I thought Ryan might have the insight to help me with my own challenges and especially with those reoccurring dreams. Ryan was kind enough to meet me at the public library. After catching up, I tried to broach the subject but hesitated. Then I went ahead and told him about my experience on the Usu. “This may sound weak,” I said, “but I think something’s wrong with me, maybe something wrong with my brain, like it got broken somehow.”
“You’re talking about PTSD?” he asked. I nodded my head, embarrassed.
“When I came home from Iraq, I had those same perceptions,” he said. “I was pretty messed up and didn’t even know it. I wouldn’t go see anybody about it because I thought I could deal with it. I hadn’t been blown up. I came home with all my limbs. In my mind, I was a man, so I should be able to conquer anything I set my mind to, especially this imaginary problem. But after a lot of support from my family and after counseling, I know now, there’s no such thing as a weak man or a brave man; there’s just a man. That’s all.””
“But you served our country,” I said. “With a ton of combat missions. I’m just trying to get back in my kayak.”
“This isn’t just a soldiers disease,” he continued. “In fact, that phrase clouds the issue. I think that everybody sooner or later will experience some degree of trauma, the process of being crushed and having to rebuild.” He laughed ironically. “Hell, we’re born into trauma. It’s all blood, tears and pain. Whether it be a fear of getting back in your kayak, or losing your house because you’ve gone bankrupt, or being in an abusive relationship and not having a clue how to get out, or being a doctor in an emergency room, or trying to help somebody and they don’t want to help themselves; maybe you watch them dwindle away and die. They’re gone, yet you have to live with it. That’s trauma. That’s part of being human.
“But when does trauma become PTSD?” I asked.
“The question becomes, how it affects you,” he answered, “how you process it, how you adapt or redirect, or change with it. And sometimes that trauma feels so overwhelming; you get stuck for a time, maybe forever. I don’t know a lot about kayaking but maybe like being stuck in an eddy and you want to get back into the current; the current is where you know you should be, but there’s a barrier that you can’t get through. I believe all our experiences are recorded in our subconscious. Nothing ever gets left behind. And those experiences, negative or positive, are who we become. Sometimes those events are so overwhelming, they get embedded in our souls like a vibration that you feel – no matter what. The trauma becomes part of you. It melts into you.”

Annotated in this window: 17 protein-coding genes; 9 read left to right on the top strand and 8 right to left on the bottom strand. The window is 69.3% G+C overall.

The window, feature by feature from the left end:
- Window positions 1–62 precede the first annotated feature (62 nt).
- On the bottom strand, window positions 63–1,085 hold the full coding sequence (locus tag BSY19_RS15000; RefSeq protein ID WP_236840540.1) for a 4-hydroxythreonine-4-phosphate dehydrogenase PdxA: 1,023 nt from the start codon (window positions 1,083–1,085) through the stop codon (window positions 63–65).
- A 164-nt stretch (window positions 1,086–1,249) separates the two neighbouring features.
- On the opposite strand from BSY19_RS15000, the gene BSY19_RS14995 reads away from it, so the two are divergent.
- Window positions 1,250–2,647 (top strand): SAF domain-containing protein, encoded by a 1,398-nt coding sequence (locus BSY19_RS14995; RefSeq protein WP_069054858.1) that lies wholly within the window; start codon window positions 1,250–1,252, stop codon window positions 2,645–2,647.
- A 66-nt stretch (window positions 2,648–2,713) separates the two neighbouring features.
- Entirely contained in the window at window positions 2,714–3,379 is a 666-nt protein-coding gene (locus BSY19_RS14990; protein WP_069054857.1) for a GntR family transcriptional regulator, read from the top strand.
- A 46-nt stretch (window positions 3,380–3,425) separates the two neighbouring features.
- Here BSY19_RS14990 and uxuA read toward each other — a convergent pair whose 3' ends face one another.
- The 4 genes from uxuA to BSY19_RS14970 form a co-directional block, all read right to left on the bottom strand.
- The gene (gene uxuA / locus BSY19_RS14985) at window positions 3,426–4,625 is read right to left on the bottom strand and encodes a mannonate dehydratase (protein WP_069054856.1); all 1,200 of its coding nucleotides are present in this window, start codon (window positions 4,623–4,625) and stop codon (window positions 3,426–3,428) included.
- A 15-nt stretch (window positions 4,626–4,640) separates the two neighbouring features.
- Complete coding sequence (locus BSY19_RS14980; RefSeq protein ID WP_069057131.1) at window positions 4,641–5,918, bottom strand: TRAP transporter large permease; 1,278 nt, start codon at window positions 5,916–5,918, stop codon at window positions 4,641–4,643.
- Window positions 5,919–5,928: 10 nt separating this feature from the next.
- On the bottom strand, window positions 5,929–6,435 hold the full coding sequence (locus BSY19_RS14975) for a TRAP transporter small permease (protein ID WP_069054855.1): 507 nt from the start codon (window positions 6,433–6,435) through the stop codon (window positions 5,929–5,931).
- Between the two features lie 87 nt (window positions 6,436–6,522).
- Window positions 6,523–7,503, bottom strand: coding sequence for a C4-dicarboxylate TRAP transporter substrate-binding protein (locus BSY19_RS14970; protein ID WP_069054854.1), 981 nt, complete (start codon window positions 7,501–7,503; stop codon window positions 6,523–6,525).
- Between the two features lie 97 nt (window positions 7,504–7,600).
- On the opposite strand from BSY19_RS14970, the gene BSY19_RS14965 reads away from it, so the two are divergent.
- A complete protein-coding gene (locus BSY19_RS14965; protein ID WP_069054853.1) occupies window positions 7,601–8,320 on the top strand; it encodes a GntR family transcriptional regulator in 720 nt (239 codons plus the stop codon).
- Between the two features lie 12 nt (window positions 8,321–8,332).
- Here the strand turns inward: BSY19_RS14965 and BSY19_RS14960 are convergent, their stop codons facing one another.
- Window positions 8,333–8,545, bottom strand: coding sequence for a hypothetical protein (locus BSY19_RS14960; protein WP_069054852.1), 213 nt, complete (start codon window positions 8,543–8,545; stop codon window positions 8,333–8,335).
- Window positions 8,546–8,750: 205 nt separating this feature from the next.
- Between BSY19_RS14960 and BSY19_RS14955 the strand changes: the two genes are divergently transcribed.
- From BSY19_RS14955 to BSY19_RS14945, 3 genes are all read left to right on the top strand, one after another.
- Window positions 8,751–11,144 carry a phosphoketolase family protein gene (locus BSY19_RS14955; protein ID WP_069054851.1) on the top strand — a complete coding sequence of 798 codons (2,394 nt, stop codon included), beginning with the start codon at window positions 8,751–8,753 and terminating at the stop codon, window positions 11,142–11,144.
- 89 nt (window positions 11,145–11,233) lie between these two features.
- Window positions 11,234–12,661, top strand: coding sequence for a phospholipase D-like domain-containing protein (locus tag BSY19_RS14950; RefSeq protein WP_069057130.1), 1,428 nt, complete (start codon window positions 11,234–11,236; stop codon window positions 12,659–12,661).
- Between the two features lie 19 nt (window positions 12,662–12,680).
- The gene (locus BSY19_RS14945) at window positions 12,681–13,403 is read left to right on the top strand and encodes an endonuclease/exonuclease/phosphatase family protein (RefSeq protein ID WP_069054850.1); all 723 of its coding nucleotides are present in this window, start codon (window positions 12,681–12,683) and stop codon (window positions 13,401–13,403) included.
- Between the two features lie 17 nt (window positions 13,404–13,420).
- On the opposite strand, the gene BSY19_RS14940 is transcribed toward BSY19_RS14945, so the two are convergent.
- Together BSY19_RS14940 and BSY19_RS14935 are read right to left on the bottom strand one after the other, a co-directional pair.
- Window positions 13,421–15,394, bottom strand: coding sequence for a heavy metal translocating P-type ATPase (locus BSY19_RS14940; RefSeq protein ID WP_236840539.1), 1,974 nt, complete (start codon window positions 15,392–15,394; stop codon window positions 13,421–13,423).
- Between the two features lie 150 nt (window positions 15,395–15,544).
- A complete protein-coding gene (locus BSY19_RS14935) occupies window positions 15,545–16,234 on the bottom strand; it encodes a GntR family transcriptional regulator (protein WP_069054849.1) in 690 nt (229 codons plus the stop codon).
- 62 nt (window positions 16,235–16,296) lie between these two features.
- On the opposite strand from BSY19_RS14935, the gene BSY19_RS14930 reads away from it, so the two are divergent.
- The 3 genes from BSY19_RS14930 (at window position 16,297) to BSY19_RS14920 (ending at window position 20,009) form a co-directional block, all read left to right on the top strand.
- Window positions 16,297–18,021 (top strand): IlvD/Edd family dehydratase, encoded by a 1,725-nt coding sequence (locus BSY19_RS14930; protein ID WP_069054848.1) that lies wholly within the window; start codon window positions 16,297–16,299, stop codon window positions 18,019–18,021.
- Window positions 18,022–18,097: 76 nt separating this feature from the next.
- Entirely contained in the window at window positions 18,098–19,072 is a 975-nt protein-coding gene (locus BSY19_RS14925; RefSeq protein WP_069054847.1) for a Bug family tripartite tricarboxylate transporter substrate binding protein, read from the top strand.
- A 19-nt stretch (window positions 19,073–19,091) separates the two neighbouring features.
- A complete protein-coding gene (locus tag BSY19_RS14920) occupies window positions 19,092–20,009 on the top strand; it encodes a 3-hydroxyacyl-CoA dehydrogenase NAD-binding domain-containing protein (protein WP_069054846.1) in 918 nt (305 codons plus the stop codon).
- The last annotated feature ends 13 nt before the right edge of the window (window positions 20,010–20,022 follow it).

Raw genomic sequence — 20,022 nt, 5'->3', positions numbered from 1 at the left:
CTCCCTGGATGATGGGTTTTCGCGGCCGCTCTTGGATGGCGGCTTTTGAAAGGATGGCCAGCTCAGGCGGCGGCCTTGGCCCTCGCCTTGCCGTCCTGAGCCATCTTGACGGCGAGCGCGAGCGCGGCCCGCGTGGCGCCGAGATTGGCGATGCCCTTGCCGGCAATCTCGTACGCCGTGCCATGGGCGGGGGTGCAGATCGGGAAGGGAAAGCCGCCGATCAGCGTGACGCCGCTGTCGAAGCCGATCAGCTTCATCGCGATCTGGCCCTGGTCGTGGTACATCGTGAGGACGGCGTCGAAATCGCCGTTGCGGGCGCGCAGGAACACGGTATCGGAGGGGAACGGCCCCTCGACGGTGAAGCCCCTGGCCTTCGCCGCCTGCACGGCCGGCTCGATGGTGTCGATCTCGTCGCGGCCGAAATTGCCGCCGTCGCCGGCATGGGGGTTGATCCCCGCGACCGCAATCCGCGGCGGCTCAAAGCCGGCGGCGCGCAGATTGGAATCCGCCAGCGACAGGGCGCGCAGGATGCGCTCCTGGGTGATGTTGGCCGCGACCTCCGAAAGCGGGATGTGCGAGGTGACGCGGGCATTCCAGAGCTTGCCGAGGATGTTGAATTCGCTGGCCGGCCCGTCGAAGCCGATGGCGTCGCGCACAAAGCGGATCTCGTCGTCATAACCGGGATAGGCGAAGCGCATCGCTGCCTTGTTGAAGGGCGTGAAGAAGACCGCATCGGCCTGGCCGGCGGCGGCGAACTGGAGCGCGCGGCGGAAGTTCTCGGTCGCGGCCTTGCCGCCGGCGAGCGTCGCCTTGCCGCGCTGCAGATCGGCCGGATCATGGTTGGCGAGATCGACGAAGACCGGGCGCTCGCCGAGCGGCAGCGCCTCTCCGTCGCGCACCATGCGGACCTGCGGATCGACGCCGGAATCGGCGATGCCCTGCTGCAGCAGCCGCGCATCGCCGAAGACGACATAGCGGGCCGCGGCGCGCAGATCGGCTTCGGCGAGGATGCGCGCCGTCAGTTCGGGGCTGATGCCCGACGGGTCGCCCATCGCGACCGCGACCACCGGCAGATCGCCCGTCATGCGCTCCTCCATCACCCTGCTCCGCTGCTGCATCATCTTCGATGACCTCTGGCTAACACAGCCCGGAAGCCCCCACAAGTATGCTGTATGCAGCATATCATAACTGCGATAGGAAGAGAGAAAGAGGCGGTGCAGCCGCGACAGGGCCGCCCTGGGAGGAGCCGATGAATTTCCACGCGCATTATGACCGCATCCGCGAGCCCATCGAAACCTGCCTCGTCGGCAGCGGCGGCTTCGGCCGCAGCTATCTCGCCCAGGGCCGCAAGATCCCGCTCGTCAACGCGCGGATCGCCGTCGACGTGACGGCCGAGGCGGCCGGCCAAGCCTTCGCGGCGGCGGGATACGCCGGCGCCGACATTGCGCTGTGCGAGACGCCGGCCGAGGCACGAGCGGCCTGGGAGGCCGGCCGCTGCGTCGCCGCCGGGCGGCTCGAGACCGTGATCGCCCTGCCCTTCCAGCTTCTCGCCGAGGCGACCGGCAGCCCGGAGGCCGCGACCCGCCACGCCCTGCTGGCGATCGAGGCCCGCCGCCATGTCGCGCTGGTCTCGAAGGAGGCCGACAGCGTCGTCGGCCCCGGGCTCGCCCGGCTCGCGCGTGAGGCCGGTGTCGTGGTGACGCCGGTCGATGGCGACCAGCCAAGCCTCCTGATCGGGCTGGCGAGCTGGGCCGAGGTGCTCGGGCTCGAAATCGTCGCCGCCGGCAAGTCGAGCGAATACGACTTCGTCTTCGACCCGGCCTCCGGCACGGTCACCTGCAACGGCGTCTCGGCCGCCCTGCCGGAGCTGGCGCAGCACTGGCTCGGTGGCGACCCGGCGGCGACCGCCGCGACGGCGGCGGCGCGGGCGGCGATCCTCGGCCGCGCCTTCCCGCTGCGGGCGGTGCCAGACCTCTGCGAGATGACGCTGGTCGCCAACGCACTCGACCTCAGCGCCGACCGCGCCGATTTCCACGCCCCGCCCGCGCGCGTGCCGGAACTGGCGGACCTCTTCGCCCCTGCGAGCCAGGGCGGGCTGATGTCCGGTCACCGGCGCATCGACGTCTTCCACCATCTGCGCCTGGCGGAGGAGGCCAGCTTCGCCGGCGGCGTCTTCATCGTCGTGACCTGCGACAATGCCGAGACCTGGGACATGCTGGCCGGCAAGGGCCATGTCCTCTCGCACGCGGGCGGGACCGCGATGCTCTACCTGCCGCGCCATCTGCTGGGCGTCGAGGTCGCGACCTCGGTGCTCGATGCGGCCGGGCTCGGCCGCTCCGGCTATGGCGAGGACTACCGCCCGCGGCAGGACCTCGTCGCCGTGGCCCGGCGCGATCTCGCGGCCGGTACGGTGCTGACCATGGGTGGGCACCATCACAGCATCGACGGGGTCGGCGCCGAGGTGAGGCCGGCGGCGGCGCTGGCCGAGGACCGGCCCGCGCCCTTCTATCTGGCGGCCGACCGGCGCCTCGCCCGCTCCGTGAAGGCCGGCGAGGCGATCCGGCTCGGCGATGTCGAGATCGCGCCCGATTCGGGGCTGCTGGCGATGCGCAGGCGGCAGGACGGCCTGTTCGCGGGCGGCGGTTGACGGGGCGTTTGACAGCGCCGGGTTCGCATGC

I also wanted to be in the current, but the fear and uncertainty felt so palpable, I thought it might crush me. To have a chance to make it through a rapid, so many factors had to come together. A subtle paddle stroke, the timing of my reaction, or pure dumb-luck, all determined whether I’d be high-fiving at the bottom, or smashing face-first into a rock, or swimming through the rapid and having to be rescued by one of my team. And most of that depended on me. Just one mistake would throw me into even more mayhem and danger. Then I’d have to respond in kind to those new threats.
It was a lot to carry and I felt the weight. I didn’t want to let down my guides, my team, my family and myself. Often, I found myself questioning whether I had what it took to rise to those forces. If I had stopped after climbing Everest, I could have always remained, “Super Blind,” the illusion of myself fixed and eternal. But I was starting over, and the past didn’t matter. What if it had been a mistake, a fluke? What if I wasn’t the person I thought I was, or hoped to be? That realization wouldn’t just scratch the vinyl record of my mind, but would shatter it.
“But I believe there is a way to rebuild,” Ryan began again, fortunately interrupting my thoughts. “If trauma is about powerlessness, about a loss of control, then, maybe overcoming it is trying to prove that you’re not insignificant, that you have an ability to impact your life, to be able to move forward or sideways, or even backwards. People often say, be brave, but I don’t really know what that means. Fear and courage – they’re not a permanent state of being. They’re just choices. If you choose fear, it leads you down a path until it owns you. But the opposite is also true. Every day, I try to practice small insignificant acts of courage. You decide to wear that shirt that you love but you know everyone else hates, or you have a coke instead of a beer, or you push down your pride and decide to ask for help, or you decide to get back in your kayak one day—even if it’s just in your garage. Those also lead you down a path, and soon it begins to build. Then when the moment comes that requires great courage, you’re ready.”
Erik Weihenmayer is a co-founder of No Barriers USA, a nonprofit organization with a mission of helping people with challenges to break through personal barriers, tap into the light of the human spirit, and find purpose in their lives. In 2010, Erik and his team conceived No Barriers Warriors which leads veterans on transformative expeditions around the world. These programs combine mentally, physically, and emotionally challenging experiences with personal reflection and team interaction. To learn more, go to www.nobarriersusa.org